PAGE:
The MAGIC Collaboration is shocked by the very sad news that our young colleague Koji Saito had unexpectedly passed away on May 6.
Dr. Koji Saito was born in 1978 in Niigata, Japan. He studied at Tokai University and Aoyama Gakuin University before coming to Munich as a PhD fellowship in MPI. He participated in MAGIC there, and studied VHE gamma rays from distant AGNs with the MAGIC telescopes. Based on his finding at that time, he got his PhD at Tokai University on Mar., 2012.
The MAGIC Collaboration is expressing its condolences to Koji's family, friends, and colleagues both in Japan and in Europe.
Welcome to MAGIC!
The pioneering instrument for covering the electromagnetic spectrum in the energy range above 30 GeV
The two MAGIC telescopes. Image credits: Daniel Lopez/IAC
MAGIC (Major Atmospheric Gamma Imaging Cherenkov) is a system of two 17 m diameter, F/1.03 Imaging Atmospheric Cherenkov Telescopes (IACT).
They are dedicated to the observation of gamma rays from galactic and extragalactic sources in the very high energy range (VHE, 30 GeV to 100 TeV).
The MAGIC telescopes are currently run by an international collaboration of about 165 astrophysicists from 24 institutions and consortia from 11 countries.
MAGIC in a Nutshell
The main goal of the MAGIC project was to build an instrument that could perform measurements in an energy range below 100 GeV, down to about 30 GeV, up to the high-energetic
"terra incognita" of the electromagnetic emission spectrum, traditionally considered as the classical domain of satellite-born instruments. MAGIC researchers were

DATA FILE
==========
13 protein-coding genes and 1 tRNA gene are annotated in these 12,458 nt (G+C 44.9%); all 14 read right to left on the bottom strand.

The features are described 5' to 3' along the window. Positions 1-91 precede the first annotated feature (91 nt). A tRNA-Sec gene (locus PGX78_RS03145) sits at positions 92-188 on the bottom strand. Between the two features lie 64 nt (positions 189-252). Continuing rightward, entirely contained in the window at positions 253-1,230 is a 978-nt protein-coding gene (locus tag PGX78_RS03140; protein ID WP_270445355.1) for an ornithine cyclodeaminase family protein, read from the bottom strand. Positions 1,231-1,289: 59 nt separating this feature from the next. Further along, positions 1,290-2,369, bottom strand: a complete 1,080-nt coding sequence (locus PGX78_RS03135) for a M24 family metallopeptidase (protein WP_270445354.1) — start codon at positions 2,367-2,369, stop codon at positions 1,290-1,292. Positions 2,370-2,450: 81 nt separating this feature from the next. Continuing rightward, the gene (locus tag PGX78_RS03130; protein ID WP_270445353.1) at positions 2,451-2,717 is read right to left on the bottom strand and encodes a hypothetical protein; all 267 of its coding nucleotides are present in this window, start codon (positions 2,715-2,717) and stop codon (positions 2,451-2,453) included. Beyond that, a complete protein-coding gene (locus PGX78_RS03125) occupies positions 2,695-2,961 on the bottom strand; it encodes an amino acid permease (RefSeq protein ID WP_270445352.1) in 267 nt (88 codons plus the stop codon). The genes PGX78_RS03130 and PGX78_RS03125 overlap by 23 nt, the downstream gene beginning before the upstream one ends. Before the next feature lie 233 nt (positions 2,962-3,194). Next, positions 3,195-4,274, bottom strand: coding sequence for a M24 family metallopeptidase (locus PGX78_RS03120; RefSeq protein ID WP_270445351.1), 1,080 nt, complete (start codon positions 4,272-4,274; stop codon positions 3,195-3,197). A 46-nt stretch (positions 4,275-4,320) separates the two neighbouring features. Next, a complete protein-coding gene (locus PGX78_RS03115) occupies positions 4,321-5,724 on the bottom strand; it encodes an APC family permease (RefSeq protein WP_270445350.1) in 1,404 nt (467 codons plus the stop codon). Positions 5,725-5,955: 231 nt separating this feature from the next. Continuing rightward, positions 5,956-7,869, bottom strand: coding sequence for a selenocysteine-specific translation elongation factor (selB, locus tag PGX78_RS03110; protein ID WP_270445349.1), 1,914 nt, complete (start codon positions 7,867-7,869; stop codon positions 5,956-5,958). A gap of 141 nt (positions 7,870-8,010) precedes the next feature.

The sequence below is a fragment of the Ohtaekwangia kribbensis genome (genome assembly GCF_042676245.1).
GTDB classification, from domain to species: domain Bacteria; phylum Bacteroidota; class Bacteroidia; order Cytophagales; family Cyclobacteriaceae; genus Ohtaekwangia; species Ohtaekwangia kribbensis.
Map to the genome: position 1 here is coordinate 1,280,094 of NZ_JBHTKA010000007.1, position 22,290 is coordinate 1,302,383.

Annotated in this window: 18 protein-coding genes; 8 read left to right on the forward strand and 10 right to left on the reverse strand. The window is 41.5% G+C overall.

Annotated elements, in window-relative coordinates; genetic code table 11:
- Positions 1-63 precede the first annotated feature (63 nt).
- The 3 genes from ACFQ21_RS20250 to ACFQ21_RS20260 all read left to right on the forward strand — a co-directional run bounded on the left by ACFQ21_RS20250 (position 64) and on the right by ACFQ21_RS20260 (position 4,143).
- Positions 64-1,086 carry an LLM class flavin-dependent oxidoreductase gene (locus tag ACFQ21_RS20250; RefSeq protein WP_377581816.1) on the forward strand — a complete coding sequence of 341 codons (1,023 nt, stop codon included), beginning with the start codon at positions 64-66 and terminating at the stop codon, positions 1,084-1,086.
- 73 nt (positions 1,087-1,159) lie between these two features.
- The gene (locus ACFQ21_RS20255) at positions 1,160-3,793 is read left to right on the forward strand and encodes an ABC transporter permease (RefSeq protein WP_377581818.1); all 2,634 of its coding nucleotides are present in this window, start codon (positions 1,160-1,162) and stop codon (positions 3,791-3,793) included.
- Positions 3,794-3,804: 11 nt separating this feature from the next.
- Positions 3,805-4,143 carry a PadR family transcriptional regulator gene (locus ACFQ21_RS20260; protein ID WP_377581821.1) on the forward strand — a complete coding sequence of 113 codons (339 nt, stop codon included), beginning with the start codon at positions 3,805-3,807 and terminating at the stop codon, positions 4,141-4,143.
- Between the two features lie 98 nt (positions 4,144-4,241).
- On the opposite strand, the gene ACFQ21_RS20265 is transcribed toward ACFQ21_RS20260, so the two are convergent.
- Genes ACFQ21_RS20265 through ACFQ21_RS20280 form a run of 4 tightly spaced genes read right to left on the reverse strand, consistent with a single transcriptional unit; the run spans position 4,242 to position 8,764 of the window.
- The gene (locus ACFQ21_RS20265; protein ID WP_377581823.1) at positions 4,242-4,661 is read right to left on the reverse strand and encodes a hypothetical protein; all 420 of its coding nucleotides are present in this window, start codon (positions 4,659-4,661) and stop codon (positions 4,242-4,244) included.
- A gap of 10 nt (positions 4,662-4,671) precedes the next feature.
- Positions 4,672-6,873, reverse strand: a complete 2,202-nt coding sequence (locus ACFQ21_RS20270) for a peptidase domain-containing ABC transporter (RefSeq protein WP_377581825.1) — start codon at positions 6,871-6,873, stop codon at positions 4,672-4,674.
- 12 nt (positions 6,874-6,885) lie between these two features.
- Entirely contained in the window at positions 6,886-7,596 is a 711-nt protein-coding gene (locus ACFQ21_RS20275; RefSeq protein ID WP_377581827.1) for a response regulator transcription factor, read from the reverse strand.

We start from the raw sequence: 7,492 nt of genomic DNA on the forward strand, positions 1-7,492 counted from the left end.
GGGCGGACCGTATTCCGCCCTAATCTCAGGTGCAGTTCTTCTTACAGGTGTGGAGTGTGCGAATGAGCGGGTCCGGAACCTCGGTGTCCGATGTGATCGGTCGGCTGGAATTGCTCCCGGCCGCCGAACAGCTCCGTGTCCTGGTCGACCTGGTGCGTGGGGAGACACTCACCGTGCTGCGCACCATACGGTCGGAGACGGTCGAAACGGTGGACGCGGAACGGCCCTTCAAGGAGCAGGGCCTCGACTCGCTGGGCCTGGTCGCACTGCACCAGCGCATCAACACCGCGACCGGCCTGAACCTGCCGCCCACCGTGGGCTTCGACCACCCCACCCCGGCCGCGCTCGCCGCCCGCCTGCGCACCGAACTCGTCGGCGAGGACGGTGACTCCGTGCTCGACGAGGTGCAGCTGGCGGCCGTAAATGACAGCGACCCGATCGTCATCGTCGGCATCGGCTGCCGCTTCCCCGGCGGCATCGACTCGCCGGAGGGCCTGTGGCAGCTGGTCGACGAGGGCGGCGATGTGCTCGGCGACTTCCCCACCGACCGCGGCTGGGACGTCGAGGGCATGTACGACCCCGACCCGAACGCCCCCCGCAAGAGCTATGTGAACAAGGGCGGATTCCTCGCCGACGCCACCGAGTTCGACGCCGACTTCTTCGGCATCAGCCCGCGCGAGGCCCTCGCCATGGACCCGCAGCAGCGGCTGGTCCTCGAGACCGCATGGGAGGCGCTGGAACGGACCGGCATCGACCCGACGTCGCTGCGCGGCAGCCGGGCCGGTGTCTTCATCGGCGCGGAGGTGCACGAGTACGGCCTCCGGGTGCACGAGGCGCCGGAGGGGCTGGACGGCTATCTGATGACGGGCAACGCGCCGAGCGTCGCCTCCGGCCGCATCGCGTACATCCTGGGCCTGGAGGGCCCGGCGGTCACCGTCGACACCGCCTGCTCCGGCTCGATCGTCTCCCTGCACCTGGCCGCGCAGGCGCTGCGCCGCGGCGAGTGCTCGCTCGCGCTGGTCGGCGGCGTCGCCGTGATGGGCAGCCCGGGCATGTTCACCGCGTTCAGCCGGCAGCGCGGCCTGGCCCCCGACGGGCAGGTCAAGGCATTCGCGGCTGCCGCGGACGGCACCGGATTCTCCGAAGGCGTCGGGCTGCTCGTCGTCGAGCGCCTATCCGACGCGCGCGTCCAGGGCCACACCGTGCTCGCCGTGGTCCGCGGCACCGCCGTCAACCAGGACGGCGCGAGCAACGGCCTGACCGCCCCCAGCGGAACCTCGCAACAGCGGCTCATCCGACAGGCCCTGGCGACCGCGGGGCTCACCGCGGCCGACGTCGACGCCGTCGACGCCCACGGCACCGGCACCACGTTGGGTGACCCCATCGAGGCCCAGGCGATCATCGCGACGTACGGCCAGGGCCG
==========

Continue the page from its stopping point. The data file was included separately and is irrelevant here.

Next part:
anticipating finding new classes of gamma-ray sources such as, for example, pulsars and Gamma Ray Bursts (GRB). Because of the strong absorption of TeV
gamma rays by the extragalactic background light, MAGIC was aiming to measure sources at few tens of GeV, where the universe becomes progressively
more transparent. At lower energies, one can search for powerful sources residing at large redshifts. The telescopes measure Cherenkov light images of extended air showers from a target source direction. The software analysis allows, with very high efficiency, to select
neutral gamma-ray induced electromagnetic showers from the several orders of magnitudes more intense isotropic background due to the charged particle (mostly hadron) induced
showers. The MAGIC telescopes are located at a height of 2200 m a.s.l. on the Roque de los Muchachos European Northern Observatory on the Canary Island of La Palma
The first ideas on the project date back to mid-1994. While several groups joined the MAGIC effort already in 1996, the formal collaboration for constructing the first MAGIC telescope (MAGIC-I) has been formed in 1998. The first telescope was built between 2001 and 2003 and the scientific observations started in 2004. The commissioning of second telescope (MAGIC-II) has been finished in autumn 2009. The two telescopes, separated by 85 meters, are usually operated in coincidence, in the so-called stereoscopic mode. Only events which trigger both telescopes in a narrow time window of 180 nanoseconds are recorded and analyzed. Compared to the stand-alone MAGIC-I, operated till mid-2009, the use of the two telescopes provided a significant increase of the sensitivity due to stronger background rejection. The energy and angular resolutions have been improved, mainly due to the higher precision of the three-dimensional reconstruction of air shower impact point and its incoming direction.
Recent MAGIC Highlights
MAGIC Astronomers' Telegrams
The MAGIC consortium is a very dynamic collaboration and produce many important results that are published in the most influential scientific journals.
The number of MAGIC publications along the years
MAGIC Picture Gallery